The colors pop out in...

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Stepping Out

ECYS opens season Sunday

ECYS opens season Sunday


Ramya Krishna/Special to the Town Crier
The El Camino Youth Symphony rehearses for Sunday’s concert, above.

The El Camino Youth Symphony – under new conductor Jindong Cai – is scheduled to perform its season-opening concert 4 p.m....

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Spiritual Life

Christian Science Reading Room hosts webinar on prayer and healing

Christian Science practitioner and teacher Evan Mehlenbacher is scheduled to present a live Internet webinar lecture, “Prayer That Heals,” 7:30 p.m. Nov. 14 in the Christian Science Reading Room, 60 Main St., Los Altos.

Those interested ...

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Magazine

Local events add color to autumn calendar

Local events add color to autumn calendar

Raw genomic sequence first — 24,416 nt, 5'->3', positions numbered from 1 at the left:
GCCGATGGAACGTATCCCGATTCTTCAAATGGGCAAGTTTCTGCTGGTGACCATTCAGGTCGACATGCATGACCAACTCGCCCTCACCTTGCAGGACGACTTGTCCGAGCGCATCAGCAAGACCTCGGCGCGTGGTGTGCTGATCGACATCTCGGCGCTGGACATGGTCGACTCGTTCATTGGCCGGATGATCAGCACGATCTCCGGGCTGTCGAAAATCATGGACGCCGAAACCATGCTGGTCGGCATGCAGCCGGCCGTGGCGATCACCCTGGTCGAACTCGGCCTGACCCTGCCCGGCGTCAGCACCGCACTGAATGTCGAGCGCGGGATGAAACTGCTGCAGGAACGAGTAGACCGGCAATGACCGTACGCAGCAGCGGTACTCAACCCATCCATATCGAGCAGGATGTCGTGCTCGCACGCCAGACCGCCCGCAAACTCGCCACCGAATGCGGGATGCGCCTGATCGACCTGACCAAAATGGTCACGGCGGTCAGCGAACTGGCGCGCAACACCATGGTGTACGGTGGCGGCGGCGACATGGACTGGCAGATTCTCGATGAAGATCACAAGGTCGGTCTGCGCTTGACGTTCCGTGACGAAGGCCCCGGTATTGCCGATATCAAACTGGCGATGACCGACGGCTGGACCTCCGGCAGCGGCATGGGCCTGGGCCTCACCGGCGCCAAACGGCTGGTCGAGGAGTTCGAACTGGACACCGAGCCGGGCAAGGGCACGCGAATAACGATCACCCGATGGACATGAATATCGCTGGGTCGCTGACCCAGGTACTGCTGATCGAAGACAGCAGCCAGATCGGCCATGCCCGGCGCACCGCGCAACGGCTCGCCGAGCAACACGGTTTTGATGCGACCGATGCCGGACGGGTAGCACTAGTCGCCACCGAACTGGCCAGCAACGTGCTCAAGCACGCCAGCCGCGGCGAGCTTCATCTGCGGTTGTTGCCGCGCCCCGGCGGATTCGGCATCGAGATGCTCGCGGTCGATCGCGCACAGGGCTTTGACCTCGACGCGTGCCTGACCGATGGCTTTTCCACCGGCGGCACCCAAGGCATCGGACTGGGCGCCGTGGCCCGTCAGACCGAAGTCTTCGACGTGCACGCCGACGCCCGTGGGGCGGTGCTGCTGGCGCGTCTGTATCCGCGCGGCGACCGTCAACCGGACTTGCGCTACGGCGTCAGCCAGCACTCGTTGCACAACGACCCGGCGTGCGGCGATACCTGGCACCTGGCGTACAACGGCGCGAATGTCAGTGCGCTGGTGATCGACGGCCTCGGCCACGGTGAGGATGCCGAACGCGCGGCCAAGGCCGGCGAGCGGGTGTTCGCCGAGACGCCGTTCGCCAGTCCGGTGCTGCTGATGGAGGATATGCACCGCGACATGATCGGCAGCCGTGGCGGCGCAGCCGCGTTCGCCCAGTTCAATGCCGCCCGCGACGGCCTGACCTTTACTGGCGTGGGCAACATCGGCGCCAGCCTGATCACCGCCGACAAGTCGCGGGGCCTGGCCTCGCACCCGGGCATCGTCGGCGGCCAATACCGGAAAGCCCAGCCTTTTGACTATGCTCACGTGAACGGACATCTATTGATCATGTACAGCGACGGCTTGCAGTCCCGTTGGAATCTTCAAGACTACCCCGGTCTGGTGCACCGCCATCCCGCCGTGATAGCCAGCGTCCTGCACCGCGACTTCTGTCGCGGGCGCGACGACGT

Van Houtte/town crier Visitors make their way through the Children’s Alley.

As Los Altos’ signature Chinese Pistache trees exchange their summer green for vibrant hues of yellow, orange and red in the fall, an abundance of local events also ad...

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Council approves funds for civic center update

The Los Altos City Council last week unanimously approved funding of up to $184,000 for the services of a consultant to lead the update of its five-year-old Civic Center Master Plan.

The decision to retain the services of Anderson Brulé Architects – a consultant for the original 2009 master plan – came after the council opted earlier in January to move forward with a 10-month time frame for the revamp design. As previously reported by the Town Crier, the update focuses primarily on replacing the aging Hillview Community Center with a new multiuse, multigenerational facility.